This idea of God and healings that have resulted in my experience have given me confidence that we can rely on the power of prayer to bring release from oppression of all kinds, including physical, emotional, financial, and even political oppression.

Though nowhere near the scale of the circumstances in Belarus, I experienced at one point in my career how such spiritual understanding can make a difference when a change of the old guard is needed. I was working in what seemed a very oppressive environment. There was little joy expressed. Employees felt their abilities and ideas were stifled. Management’s communication often came across as abusive, and their actions inappropriate.

I began to pray every day to better understand God as omnipotent, omnipresent, and omniscient – in other words, supreme, always present, and all-knowing.

As God is omnipotent, there is no other legitimate power, ego, or personality to rule against God’s children. Infinite Love does not share governance, will, power, or strength with any other supposed will. Infinitely powerful good, God, reigns.

God is also omnipresent divine Truth. Evil, including oppression, would suggest that God can be absent. But Mrs. Eddy’s book “Science and Health with Key to the Scriptures” explains: “Because Truth is omnipotent in goodness, error, Truth’s opposite, has no might. Evil is but the counterpoise of nothingness. The greatest wrong is but a supposititious opposite of the highest right” (pp. 367-368). God is everywhere. Divine Truth and Love are never absent.

As the one divine Mind, God is omniscient. Despite contrary appearances, there are not many competing minds warring against each other. All of God’s ideas, or children, express this divine Mind, which includes only harmony and inspires solutions. In a collection of smaller writings, Mrs. Eddy states: “Immortal Mind is God; and this Mind is made manifest in all thoughts and desires that draw mankind toward purity, health, holiness, and the spiritual facts of being” (“Miscellaneous Writings 1883-1896,” p. 37).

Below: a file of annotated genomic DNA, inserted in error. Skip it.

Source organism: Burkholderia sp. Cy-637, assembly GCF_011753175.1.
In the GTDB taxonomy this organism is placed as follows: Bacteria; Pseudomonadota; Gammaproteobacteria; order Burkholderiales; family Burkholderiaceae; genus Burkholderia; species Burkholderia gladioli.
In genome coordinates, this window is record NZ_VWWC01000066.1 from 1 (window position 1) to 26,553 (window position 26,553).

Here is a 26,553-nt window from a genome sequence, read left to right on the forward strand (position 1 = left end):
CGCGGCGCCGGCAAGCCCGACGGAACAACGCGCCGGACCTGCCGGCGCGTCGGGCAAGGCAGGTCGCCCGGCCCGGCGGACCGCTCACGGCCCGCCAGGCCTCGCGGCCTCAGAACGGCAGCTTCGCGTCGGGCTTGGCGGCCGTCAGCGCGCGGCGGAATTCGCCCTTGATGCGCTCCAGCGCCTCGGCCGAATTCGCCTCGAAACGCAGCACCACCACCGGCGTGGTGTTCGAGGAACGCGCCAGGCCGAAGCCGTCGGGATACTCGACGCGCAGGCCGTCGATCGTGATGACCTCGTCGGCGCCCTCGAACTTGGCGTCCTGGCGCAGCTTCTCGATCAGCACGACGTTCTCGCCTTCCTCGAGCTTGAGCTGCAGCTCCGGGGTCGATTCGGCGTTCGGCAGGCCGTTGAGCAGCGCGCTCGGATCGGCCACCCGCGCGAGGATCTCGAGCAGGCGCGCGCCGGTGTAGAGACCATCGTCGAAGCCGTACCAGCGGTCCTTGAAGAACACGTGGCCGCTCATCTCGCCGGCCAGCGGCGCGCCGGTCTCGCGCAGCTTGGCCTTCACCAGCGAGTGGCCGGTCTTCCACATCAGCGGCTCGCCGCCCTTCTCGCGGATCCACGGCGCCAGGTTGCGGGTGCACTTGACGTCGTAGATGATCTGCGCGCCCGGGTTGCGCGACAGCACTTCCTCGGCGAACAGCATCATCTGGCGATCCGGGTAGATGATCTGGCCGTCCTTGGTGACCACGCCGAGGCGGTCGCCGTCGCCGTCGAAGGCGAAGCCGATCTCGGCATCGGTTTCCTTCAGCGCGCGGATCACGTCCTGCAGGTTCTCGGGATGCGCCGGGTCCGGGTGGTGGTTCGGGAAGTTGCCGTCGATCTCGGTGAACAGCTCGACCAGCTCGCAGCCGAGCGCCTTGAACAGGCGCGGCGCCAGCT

I knew that this was the spiritual reality, even though what was happening at work didn’t line up with it. So my prayers affirmed that we could all, including the administration, feel the peaceful, harmonious governance of God, divine Love. This helped me feel calm and certain that a solution would come forth.

And it did, very quickly. After a couple of weeks, during which I had been prayerfully protesting in this way, one morning our boss came in with a surprise announcement that some in management were voluntarily retiring early. And the reason given? “They wanted their freedom.” The atmosphere at work turned around completely. We had all been set free.

This experience illustrates to me the basic point that needs to be seen in regard to the much more severe circumstances in Belarus. It helps me trust that prayer based in divine Love’s omnipotent, omnipresent care for all His children can support those standing for change in that nation (and beyond). God’s supremacy and law of good is here, and powerful enough to lift injustice and fear.

A Bible promise assures us, “I will overturn, overturn, overturn, it: and it shall be no more, until he come whose right it is” (Ezekiel 21:27). Children of Belarus, be assured, the divine Father-Mother of us all is present everywhere to impart justice, wisdom, peace, and prosperity to all, including to your warm and tender hearts. This is your divine right. We kneel in prayer with you.

Viewfinder

Seeking shelter

John Locher/AP
Shayanne Summers holds her dog Toph after several days of staying in a tent at an evacuation center at the Milwaukie-Portland Elks Lodge, Sept. 13, 2020, in Oak Grove, Oregon. “It's nice enough here you could almost think of this as camping and forget everything else, almost,” said Ms. Summers, who evacuated from her home near Molalla, Oregon, after it was threatened by fire.
( The illustrations in today’s Monitor Daily are by Karen Norris. )

A look ahead

Thanks for starting your week with us! Come back tomorrow for the final episode of “Perception Gaps,” Season 2. It looks at the thinking around solutions for mass incarceration. 

Also, a reminder: If you’d like to check out some of the faster-moving news stories that we’re watching, jump over to our First Look page, which we recently reformatted. We hope you’ll check it out!